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Too Many Notes: Computers, Complexity and Culture in "Voyager"
George E. Lewis
Leonardo Music Journal
Vol. 10, Southern Cones: Music Out of Africa and South America (2000), pp. 33-39
Published by: The MIT Press
Stable URL: http://www.jstor.org/stable/1513376
Page Count: 7
You can always find the topics here!Topics: Musical improvisation, Musical aesthetics, African music, African American culture, Musical performance, Music composition, Musical forms, Musical rhythm, Musical structure, African Americans
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The author discusses his computer music composition, "Voyager", which employs a computer-driven, interactive "virtual improving orchestra" that analyzes an improvisor's performance in real time, generating both complex responses to the musician's playing and independent behavior arising from the program's own internal processes. The author contends that notions about the nature and function of music are embedded in the structure of software-based music systems and that interactions with these systems tend to reveal characteristics of the community of thought and culture that produced them. Thus, "Voyager" is considered as a kind of computer music-making embodying African-American aesthetics and musical practices.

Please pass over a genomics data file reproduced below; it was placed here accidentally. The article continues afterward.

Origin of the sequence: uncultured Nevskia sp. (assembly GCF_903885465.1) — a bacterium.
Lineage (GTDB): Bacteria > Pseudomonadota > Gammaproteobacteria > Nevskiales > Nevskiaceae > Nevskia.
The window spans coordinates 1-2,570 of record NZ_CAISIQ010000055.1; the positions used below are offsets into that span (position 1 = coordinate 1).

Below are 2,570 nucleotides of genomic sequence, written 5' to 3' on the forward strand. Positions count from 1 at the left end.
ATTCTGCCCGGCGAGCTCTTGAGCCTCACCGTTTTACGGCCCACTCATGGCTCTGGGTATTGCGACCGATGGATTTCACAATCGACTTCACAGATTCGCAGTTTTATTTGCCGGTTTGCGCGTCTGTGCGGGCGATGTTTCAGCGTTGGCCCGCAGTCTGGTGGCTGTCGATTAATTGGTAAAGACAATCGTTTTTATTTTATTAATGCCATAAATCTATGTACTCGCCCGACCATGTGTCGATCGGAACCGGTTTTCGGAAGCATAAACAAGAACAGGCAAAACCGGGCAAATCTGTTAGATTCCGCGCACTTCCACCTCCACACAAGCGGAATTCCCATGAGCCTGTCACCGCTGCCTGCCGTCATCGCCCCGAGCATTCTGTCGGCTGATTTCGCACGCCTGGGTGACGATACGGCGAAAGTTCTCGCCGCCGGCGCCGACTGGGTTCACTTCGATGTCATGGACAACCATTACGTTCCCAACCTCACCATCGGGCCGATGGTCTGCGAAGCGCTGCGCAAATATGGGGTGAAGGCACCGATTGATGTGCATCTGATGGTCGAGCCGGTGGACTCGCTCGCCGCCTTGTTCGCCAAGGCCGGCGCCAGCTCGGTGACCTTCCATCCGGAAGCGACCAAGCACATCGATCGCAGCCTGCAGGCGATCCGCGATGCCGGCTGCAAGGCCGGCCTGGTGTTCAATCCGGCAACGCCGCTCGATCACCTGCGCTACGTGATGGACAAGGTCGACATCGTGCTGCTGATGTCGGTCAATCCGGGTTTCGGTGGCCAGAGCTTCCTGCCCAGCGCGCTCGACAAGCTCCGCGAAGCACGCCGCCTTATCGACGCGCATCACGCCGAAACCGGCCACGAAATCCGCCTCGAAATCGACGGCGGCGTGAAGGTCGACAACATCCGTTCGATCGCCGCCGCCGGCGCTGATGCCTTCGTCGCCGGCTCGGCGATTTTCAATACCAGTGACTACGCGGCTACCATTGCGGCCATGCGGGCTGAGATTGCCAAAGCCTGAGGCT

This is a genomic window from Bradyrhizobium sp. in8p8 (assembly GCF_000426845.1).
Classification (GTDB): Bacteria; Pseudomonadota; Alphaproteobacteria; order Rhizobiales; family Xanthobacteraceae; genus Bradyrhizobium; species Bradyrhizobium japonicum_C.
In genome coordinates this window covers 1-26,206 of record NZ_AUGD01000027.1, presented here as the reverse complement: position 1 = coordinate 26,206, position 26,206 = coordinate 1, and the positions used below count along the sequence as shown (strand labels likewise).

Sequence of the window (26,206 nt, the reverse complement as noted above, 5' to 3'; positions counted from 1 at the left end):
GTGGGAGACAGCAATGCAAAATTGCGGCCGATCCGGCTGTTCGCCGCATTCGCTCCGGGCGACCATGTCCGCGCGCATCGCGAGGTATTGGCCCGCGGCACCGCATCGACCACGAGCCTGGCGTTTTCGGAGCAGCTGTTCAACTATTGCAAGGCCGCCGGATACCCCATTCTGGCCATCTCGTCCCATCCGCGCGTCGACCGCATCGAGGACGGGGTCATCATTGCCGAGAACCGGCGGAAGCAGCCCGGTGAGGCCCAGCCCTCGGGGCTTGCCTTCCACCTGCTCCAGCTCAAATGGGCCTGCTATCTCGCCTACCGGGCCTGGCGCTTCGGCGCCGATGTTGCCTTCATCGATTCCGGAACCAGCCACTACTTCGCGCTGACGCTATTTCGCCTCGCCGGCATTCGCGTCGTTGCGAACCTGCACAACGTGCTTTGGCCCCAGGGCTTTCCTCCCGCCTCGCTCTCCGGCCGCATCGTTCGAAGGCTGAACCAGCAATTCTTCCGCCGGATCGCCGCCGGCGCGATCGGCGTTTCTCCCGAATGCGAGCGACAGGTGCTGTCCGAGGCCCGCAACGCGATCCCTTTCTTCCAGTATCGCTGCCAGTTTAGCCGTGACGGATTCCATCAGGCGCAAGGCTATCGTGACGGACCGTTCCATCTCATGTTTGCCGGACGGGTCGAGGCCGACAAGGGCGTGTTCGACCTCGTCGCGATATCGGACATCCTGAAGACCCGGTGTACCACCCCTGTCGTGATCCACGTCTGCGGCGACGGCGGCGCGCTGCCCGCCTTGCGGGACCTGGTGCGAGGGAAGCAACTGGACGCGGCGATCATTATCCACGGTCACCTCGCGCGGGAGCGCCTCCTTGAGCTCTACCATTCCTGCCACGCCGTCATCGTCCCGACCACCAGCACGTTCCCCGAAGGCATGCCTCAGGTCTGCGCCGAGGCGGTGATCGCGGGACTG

Leonardo Music Journal © 2000 The MIT Press